One And Done: Russell's Legacy

While it wasn't surprising, D'Angelo Russell declaring for the NBA Draft came with some sadness as it means he won't wear a Buckeye uniform again. We take a look at where he fits in among Buckeye greats.

I’d known D’Angelo Russell was going to enter the 2015 NBA Draft for months. No, I didn’t have inside information from Russell or his tight inner circle, but just watching the kid play any objective observer would come to the conclusion that he was over qualified to be an Ohio State sophomore next season.

So when Russell made things official with a press conference Thursday it came as no surprise. It did, however, come with some selfish disappointment. Russell was an electrifying player in his short time as a Buckeye and immensely fun to cover. Even when he wasn’t shooting well or struggling with overly physical defenses he did things on the basketball court that I didn’t think were possible.

With Russell making the right choice to enter the draft – he will be a Top 5 pick, guaranteeing himself a first-year salary of around $3 million – I thought it appropriate to look at the legacy he leaves behind and where belongs in the pantheon of great Ohio State players.

For what it’s worth, head coach Thad Matta thinks he belongs near the top.

“I want to hang his jersey in the rafters someday because I think he’s one of the greatest to ever play the game here at Ohio State and he’s only here for eight months,” Matta said.

I have been following Ohio State basketball closely since the mid ’90s and while my knowledge of the game was not fully developed at that point, I feel comfortable putting Russell as one of the four best players I’ve seen in an Ohio State uniform along with Greg Oden, Mike Conley and Michael Redd.

I won’t pretend to be able to rank Russell against Ohio State greats like Jim Jackson, Clark Kellogg, John Havelcik or Jerry Lucas. Still, Russell ranks among some Buckeye stars for me.

He is the sixth player to leave after one year under Matta joining Conley, Oden, Daquan Cook, B.J. Mullens and Kosa Koufos. For the record, my ranking of one-and-done players under Matta is as follows:

  1. Greg Oden: A once-in-a-generation talent whose body broke down at the next level, Oden was such a unique player it seems unfair to even rank him against the normal humans who follow. Matta said as much when talking about his best players at Ohio State

    “You have to look at Greg, Greg was the most unique individual I’ve ever coached and ever will coach,” Matta said. “There will never be another one like him.”

    Sounds like the top spot to me.

  2. Mike Conley: By the slimmest of margins Conley gets the nod here, though it would be interesting to see what Russell could do with the weapons Conley had. In his freshman season he averaged 6.1 assists per game and 2.2 steals. There were times in the NCAA Tournament when no one could stop Conley from getting to where he wanted to go, his handle was that devastating.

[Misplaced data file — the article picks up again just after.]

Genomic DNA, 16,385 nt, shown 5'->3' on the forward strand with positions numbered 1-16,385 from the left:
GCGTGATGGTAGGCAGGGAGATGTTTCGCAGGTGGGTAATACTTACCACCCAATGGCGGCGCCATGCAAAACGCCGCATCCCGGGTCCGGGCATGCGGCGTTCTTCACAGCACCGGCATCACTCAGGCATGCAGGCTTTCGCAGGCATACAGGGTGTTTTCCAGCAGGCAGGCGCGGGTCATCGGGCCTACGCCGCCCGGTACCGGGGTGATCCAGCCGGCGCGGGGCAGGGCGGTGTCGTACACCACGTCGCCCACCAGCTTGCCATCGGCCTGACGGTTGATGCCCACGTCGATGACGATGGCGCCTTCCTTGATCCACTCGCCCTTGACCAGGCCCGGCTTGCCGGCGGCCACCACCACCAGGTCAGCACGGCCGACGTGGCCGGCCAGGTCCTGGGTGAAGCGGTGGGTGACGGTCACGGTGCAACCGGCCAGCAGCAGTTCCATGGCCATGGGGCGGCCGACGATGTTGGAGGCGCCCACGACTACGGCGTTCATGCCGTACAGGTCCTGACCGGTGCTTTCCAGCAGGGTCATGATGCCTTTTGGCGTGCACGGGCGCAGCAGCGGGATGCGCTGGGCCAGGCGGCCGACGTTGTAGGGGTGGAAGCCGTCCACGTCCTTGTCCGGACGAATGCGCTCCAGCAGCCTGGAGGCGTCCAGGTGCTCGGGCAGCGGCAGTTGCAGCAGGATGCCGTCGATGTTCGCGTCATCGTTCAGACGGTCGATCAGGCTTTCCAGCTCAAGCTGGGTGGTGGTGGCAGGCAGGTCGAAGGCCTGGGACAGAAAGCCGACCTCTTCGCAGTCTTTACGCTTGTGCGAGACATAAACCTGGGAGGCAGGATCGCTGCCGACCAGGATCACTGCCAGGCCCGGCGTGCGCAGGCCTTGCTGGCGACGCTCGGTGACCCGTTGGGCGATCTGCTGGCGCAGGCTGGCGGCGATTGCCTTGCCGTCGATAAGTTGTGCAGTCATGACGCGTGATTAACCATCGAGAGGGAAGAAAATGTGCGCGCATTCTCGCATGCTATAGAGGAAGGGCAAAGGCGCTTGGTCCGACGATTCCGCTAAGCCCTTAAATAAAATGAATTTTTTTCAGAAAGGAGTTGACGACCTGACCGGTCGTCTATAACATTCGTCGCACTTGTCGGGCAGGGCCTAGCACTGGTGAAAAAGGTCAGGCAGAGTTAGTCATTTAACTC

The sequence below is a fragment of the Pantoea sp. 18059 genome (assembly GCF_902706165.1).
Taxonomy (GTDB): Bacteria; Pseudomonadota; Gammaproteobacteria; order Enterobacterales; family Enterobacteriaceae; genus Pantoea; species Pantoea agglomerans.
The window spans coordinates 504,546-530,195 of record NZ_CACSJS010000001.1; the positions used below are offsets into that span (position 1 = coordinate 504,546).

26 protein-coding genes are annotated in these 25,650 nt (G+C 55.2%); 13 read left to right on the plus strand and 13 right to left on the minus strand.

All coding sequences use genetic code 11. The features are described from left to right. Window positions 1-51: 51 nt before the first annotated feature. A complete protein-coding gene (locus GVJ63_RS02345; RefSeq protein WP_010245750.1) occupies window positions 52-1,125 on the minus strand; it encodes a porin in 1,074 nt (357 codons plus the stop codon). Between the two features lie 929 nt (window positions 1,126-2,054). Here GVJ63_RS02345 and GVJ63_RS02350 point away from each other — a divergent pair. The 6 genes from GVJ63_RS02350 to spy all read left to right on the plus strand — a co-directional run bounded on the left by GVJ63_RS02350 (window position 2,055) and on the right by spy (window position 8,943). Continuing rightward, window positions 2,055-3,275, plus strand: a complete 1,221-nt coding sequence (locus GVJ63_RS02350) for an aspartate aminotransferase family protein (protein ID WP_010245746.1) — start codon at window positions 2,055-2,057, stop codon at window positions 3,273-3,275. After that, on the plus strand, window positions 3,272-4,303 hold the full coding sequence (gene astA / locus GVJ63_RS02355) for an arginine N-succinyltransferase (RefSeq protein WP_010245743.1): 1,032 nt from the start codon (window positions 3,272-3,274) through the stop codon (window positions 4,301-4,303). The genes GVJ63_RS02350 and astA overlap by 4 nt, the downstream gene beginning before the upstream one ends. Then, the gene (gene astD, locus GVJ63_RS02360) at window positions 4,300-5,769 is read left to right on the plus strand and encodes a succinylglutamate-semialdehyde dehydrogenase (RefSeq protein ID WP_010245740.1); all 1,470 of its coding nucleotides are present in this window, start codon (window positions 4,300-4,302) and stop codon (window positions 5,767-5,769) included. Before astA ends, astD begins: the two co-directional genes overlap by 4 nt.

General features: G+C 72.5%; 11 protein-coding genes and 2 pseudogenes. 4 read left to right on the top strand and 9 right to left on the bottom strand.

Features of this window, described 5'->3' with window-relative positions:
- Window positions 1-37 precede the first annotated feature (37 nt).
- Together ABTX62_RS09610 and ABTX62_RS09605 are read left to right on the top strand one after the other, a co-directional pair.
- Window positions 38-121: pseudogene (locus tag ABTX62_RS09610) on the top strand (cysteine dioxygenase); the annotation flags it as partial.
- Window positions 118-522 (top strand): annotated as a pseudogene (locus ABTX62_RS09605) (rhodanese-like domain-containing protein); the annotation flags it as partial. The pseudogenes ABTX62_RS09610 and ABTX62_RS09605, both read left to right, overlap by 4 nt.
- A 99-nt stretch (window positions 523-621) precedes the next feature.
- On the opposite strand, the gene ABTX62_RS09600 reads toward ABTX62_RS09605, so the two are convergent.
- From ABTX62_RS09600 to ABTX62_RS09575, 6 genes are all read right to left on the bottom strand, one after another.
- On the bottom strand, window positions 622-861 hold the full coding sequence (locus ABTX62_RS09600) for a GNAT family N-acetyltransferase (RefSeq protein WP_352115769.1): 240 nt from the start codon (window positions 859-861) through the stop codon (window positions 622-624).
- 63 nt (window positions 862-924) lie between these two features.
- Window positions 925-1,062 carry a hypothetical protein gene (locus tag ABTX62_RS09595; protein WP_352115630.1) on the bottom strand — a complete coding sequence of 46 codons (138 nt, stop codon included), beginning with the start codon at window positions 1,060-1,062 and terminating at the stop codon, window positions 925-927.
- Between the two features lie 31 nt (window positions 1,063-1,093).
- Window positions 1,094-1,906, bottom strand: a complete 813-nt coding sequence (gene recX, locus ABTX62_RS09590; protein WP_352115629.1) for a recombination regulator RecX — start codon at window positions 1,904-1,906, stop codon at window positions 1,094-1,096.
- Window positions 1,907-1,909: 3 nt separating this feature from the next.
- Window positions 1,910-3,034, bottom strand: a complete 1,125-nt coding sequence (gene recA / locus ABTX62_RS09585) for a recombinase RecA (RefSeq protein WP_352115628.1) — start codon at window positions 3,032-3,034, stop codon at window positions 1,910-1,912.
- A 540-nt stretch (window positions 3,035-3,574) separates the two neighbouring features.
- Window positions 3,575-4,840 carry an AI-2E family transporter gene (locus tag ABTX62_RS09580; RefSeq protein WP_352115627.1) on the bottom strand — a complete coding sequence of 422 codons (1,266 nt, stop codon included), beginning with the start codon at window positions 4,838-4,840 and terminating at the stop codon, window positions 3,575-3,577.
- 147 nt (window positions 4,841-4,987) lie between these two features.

3. Russell: Third is no slight in this ranking as I would entertain an argument for Russell to be second. It’s a shame that his greatest gift, passing, is so reliant on the players around him.

  4. Kosta Koufos: To be clear, the difference between No.’s 3 and 4 on this list is bigger than the gap between Russell and Oden.

  5. Daquan Cook

  6. .J. Mullens

While he checked in third on my list, Russell is right near the top for Matta as well.

“He’s maybe at the top,” Matta said when asked to rank Russell among the great’s he has coached.

“What I love about him, what people love about him is he can do so many different things. Somebody asked about the position he is going to play at the next level, I don’t think that’s determined. They love his size at the point guard position, they love his ability to make guys better, but with that size he can also play off the basketball. I think that’s what makes him dynamic.”

In just a few months as a Buckeye, Russell rewrote the freshman record books. His total points (675) and made threes (95) are the most by any Ohio State freshman while his 175 assists is third all-time among first-year players.

For me though, Russell’s greatness was more than the numbers. One of his best passes of the season, a bounce-pass through traffic against Iowa, had no record in the box score as Sam Thompson missed the layup. It is those type of wow moments that made covering Russell so fun and that put him near the top of Ohio State players I’ve watched.

He’s the best passer I’ve seen in an Ohio State uniform and his handle – a skill Russell said he didn’t trust in high school – is probably only second to Conley. While Russell’s time as a Buckeye was understandably short he will be remembered. And he’ll remember Ohio State.

“I would consider my best memory walking in to the locker room and seeing my name on the locker," Russell said. "Months before that I didn’t think I was going to be here, it was a struggle getting here honestly. Just seeing my name was a blessing.

“It’s a pleasure being a Buckeye and once a Buckeye always a Buckeye so I’ll never forget that.”

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